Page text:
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Elephant meat

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History

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The consumption of elephant meat has likely been a source of food for both humans and animals during the entire time of their coexistence. By the beginning of the Middle Palaeolithic, around 120,000 BCE, African societies were hunter-gatherers proficient in exploiting herds of elephants for their meat.

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A specimen of the now-extinct straight-tusked elephant was discovered in the Ebbsfleet Valley, near Swanscombe. The 400,000-year-old skeleton was found with flint tools scattered around, suggesting the elephant had been cut up by a tribe of the early humans existing at the time, known as Homo heidelbergensis.

Modern times

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Today, all species of elephant are hunted specifically for their meat. This occurs notably in Cameroon, Central African Republic, Republic of Congo, and the Democratic Republic of Congo. During ivory hunts by poachers, meat may be taken as a by-product for eventual sale, or to feed the hunting party. As of 2007, wildlife experts expressed concerns that the major threat to elephants may become the demand for meat rather than the ivory trade.

Demand

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An investigation into the elephant meat trade revealed that in four central African countries, the demand for the meat is higher than the supply. In cities, the meat is considered to be prestigious, and as such, costs more to buy than most other meats. This acts as an incentive for poachers to hunt elephants for their meat as well as their tusks. Another incentive comes from "commanditaires". These are individuals with wealth, usually people with influence in the military, government, or the business world, and are known to fund elephant hunts. They provide money, equipment, and also weapons. Their main objective is to receive ivory in return, which they sell.

Zimbabweans Scramble For Elephant Meat in Victoria Falls

Those working in logging camps provide local demand for elephant meat. Construction of the associated logging roads eases access from areas that were once remote, to sites where the meat can be sold.

Forest elephants in Africa are normally around 5,000 to 6,000 pounds. While the ivory may be sold for around $180 (in 2007), a poacher could sell the meat (approximately 1,000 pounds) for up to $6,000. During this time, Africans living in the Congo Basin were earning an average of around $1 per day.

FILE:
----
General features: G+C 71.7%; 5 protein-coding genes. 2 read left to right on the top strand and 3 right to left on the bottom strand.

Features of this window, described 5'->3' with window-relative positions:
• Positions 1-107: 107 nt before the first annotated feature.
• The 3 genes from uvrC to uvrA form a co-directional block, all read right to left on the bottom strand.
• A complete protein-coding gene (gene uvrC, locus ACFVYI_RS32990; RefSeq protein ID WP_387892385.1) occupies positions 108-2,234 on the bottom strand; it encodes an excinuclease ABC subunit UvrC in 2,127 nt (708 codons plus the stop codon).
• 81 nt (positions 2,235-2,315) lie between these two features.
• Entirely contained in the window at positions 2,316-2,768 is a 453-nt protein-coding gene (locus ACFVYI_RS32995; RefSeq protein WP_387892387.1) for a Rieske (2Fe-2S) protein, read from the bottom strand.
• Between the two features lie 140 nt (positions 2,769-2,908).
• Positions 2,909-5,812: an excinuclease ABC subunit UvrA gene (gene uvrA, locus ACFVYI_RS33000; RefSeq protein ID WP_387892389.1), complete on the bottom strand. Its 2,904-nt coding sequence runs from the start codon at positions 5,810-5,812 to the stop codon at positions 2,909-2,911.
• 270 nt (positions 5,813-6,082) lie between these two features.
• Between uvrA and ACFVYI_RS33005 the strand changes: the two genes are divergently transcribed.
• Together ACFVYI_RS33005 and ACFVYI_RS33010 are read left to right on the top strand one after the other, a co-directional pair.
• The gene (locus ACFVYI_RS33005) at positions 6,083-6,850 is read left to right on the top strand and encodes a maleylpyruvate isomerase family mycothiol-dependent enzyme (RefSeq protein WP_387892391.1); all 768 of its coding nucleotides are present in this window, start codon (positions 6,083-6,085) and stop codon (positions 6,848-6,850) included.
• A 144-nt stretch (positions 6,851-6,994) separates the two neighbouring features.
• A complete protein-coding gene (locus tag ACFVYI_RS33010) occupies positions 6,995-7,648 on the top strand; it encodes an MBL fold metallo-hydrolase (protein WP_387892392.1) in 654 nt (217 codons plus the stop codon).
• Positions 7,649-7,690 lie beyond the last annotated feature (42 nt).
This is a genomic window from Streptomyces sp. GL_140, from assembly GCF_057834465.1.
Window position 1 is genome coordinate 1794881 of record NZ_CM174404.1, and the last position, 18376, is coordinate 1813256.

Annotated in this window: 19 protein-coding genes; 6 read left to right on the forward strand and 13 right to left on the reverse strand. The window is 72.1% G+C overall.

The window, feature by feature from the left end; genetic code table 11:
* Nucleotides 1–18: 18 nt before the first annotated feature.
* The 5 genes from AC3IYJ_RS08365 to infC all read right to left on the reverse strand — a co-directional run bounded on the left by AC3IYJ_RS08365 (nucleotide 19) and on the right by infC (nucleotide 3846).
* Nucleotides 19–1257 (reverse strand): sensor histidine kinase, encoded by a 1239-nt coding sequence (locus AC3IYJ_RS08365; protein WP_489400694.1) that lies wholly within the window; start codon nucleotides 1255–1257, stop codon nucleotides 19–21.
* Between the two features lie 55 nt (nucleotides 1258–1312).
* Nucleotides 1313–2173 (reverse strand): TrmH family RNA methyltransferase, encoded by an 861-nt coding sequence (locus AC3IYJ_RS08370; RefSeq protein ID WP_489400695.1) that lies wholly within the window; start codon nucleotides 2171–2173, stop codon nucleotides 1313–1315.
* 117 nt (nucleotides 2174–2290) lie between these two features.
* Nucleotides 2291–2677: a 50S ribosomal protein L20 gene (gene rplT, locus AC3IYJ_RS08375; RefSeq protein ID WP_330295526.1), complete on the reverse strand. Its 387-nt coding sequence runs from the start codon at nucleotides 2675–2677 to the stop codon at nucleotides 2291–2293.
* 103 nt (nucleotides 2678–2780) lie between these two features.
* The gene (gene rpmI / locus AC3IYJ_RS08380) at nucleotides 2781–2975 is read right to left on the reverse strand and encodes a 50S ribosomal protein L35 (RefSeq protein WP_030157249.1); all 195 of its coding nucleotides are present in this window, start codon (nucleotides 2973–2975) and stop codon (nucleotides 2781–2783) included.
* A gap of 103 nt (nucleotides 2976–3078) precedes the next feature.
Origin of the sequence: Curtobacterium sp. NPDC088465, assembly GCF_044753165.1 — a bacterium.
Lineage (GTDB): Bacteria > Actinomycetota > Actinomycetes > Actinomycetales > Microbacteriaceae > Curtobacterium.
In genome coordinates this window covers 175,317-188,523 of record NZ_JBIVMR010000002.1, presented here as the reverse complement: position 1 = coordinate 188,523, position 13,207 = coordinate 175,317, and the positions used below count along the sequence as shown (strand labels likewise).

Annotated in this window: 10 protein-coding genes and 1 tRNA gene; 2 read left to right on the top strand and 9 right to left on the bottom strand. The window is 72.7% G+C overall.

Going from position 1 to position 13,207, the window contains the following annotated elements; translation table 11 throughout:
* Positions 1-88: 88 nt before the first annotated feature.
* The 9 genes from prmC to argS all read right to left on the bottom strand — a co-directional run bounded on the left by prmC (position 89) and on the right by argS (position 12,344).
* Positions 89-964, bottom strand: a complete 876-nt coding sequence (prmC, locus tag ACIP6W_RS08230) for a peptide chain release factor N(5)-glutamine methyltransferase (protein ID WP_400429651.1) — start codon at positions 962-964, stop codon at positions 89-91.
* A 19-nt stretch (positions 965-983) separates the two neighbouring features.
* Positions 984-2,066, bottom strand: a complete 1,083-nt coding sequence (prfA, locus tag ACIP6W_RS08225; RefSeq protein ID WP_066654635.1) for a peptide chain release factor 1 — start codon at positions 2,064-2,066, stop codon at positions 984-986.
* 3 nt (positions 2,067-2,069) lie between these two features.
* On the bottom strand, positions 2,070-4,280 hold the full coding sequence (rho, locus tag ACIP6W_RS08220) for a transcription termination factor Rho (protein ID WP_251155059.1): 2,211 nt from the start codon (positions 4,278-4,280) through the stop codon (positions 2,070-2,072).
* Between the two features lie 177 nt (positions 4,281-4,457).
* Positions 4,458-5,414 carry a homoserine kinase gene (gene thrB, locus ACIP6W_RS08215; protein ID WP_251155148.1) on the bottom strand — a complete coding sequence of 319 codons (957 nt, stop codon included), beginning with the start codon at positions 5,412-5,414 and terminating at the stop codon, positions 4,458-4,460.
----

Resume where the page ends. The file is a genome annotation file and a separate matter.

In 2007, elephant meat was selling in Bangui (Central African Republic) markets at $5.45 per pound. This was at the same time that ivory could be sold by poachers for $13.60 a pound. The meat was being transported and sold over the border of the Central African Republic and the Democratic Republic of the Congo. Despite being illegal according to international law, both governments collected taxes for the transactions.

In 2012, wildlife officials in Thailand expressed the concern that a new taste for elephant meat consumption could pose a risk to their survival. They were alerted to the problem upon discovering that two elephants in a national park were slaughtered. The director-general of the wildlife agency in Thailand stated that some of the meat was eaten raw.

Preservation

The meat may be charred on the outside and smoked at the site where the elephant is killed, to preserve it during transportation to populated areas for sale.

Statistics

Utilization of the meat and earnings estimates in Cameroon, Central African Republic, Republic of Congo, and the Democratic Republic of Congo were compiled as follows by Daniel Stiles in his 2011 Elephant Meat Trade in Central Africa: Summary report:

Utilization

Utilization of the meat of recalled elephant that were killed:

Potential earnings

Potential earnings estimates from elephant meat (smoked) that was reported as sold:

* 60% of the carcass; see Utilization table above, column "Smoked meat sold"
Ranges begin at zero because not all elephant hunters take the meat; however, in the Republic of Congo sample, all of the reported kills resulted in at least some meat being taken.

Cultural and religious practices

Assamese scriptures prescribe various meats, including that of the elephant, to recover from illness and to stay in good health. Buddhist monks, however, are forbidden from eating elephant meat.

References

Elephant meat Wikipedia


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